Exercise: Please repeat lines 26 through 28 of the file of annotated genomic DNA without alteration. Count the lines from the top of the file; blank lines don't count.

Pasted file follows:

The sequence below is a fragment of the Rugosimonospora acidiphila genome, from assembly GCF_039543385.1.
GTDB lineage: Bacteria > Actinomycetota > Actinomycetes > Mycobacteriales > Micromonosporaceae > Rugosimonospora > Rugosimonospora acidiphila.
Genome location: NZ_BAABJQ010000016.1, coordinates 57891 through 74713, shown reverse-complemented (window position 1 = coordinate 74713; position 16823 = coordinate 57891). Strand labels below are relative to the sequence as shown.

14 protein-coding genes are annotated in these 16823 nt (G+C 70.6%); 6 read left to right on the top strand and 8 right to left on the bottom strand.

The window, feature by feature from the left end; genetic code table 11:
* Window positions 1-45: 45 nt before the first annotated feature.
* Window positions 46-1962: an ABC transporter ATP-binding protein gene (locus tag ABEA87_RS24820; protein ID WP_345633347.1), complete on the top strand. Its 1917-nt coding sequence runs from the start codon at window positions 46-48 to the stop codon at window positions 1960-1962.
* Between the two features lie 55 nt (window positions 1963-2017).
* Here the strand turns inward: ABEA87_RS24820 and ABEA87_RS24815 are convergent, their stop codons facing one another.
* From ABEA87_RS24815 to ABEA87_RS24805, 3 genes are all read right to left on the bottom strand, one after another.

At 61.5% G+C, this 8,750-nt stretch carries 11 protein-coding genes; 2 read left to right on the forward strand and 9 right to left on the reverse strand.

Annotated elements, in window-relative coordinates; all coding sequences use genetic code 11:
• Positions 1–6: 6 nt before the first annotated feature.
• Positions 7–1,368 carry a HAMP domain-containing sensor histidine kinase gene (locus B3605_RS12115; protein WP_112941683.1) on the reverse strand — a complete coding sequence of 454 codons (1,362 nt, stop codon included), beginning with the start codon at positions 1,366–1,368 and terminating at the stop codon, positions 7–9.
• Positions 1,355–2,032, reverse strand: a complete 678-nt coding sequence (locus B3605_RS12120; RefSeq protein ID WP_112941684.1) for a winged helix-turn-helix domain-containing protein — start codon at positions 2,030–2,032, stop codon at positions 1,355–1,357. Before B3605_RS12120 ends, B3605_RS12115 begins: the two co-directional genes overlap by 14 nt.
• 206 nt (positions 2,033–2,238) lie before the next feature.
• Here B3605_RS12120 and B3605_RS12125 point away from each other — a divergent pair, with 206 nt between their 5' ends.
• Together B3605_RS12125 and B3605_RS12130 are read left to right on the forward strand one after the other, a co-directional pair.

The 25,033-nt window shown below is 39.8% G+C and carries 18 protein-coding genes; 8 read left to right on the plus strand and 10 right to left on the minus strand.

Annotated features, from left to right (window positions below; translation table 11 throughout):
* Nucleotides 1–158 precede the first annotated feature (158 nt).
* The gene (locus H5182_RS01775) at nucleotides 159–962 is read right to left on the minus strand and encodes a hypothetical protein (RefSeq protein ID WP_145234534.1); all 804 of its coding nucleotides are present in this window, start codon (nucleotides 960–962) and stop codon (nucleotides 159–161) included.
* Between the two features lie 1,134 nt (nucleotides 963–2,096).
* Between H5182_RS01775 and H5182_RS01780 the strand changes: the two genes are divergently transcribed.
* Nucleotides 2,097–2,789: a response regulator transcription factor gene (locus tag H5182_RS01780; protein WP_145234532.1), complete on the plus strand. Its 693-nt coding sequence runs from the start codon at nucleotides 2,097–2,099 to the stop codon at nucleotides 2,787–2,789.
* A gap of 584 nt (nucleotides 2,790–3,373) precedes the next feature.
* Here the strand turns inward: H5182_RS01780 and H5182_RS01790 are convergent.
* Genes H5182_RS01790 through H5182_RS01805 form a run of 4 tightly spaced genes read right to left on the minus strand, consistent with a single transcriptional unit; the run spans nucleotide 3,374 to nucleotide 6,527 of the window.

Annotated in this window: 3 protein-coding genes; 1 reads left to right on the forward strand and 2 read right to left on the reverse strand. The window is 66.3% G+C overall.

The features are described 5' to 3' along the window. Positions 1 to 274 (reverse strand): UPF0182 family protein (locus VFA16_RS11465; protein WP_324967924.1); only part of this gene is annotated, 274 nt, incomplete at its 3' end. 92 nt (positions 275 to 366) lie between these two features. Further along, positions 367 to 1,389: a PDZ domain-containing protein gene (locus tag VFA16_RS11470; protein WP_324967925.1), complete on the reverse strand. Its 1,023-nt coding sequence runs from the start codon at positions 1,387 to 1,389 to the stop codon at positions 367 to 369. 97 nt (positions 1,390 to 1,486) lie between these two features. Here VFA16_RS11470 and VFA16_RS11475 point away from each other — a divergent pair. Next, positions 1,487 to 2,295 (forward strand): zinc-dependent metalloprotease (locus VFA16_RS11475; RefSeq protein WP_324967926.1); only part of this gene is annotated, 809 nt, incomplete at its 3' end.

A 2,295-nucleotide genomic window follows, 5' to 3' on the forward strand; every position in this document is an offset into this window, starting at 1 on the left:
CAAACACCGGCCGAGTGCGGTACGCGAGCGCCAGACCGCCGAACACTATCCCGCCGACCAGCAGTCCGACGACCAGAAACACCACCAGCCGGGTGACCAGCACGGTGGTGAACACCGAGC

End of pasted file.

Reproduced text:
* A gap of 584 nt (nucleotides 2,790–3,373) precedes the next feature.
* Here the strand turns inward: H5182_RS01780 and H5182_RS01790 are convergent.
* Genes H5182_RS01790 through H5182_RS01805 form a run of 4 tightly spaced genes read right to left on the minus strand, consistent with a single transcriptional unit; the run spans nucleotide 3,374 to nucleotide 6,527 of the window.